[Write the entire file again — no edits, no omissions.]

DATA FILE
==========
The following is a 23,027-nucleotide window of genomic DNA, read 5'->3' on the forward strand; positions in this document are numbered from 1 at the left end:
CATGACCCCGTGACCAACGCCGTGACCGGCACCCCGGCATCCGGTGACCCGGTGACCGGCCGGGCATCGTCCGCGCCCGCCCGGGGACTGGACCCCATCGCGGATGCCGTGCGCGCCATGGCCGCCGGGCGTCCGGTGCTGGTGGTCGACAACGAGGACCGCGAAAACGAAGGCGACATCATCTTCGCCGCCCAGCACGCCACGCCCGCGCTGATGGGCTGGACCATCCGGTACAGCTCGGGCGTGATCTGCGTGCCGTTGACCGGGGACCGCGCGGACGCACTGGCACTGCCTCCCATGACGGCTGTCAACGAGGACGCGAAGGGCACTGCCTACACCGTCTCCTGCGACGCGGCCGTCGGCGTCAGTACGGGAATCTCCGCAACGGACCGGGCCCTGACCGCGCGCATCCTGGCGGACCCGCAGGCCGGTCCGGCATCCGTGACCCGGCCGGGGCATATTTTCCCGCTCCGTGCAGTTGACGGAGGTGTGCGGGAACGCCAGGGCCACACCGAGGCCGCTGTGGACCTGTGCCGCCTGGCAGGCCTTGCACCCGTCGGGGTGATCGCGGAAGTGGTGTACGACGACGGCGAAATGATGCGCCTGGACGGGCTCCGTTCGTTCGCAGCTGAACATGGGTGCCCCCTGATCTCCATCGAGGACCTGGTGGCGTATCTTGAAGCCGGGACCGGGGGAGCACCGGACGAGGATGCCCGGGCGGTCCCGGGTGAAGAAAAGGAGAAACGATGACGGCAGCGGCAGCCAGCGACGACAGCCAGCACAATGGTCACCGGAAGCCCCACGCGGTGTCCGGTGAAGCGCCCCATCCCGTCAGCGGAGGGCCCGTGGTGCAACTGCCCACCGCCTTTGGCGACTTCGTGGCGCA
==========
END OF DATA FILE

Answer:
The following is a 23,027-nucleotide window of genomic DNA, read 5'->3' on the forward strand; positions in this document are numbered from 1 at the left end:
CATGACCCCGTGACCAACGCCGTGACCGGCACCCCGGCATCCGGTGACCCGGTGACCGGCCGGGCATCGTCCGCGCCCGCCCGGGGACTGGACCCCATCGCGGATGCCGTGCGCGCCATGGCCGCCGGGCGTCCGGTGCTGGTGGTCGACAACGAGGACCGCGAAAACGAAGGCGACATCATCTTCGCCGCCCAGCACGCCACGCCCGCGCTGATGGGCTGGACCATCCGGTACAGCTCGGGCGTGATCTGCGTGCCGTTGACCGGGGACCGCGCGGACGCACTGGCACTGCCTCCCATGACGGCTGTCAACGAGGACGCGAAGGGCACTGCCTACACCGTCTCCTGCGACGCGGCCGTCGGCGTCAGTACGGGAATCTCCGCAACGGACCGGGCCCTGACCGCGCGCATCCTGGCGGACCCGCAGGCCGGTCCGGCATCCGTGACCCGGCCGGGGCATATTTTCCCGCTCCGTGCAGTTGACGGAGGTGTGCGGGAACGCCAGGGCCACACCGAGGCCGCTGTGGACCTGTGCCGCCTGGCAGGCCTTGCACCCGTCGGGGTGATCGCGGAAGTGGTGTACGACGACGGCGAAATGATGCGCCTGGACGGGCTCCGTTCGTTCGCAGCTGAACATGGGTGCCCCCTGATCTCCATCGAGGACCTGGTGGCGTATCTTGAAGCCGGGACCGGGGGAGCACCGGACGAGGATGCCCGGGCGGTCCCGGGTGAAGAAAAGGAGAAACGATGACGGCAGCGGCAGCCAGCGACGACAGCCAGCACAATGGTCACCGGAAGCCCCACGCGGTGTCCGGTGAAGCGCCCCATCCCGTCAGCGGAGGGCCCGTGGTGCAACTGCCCACCGCCTTTGGCGACTTCGTGGCGCA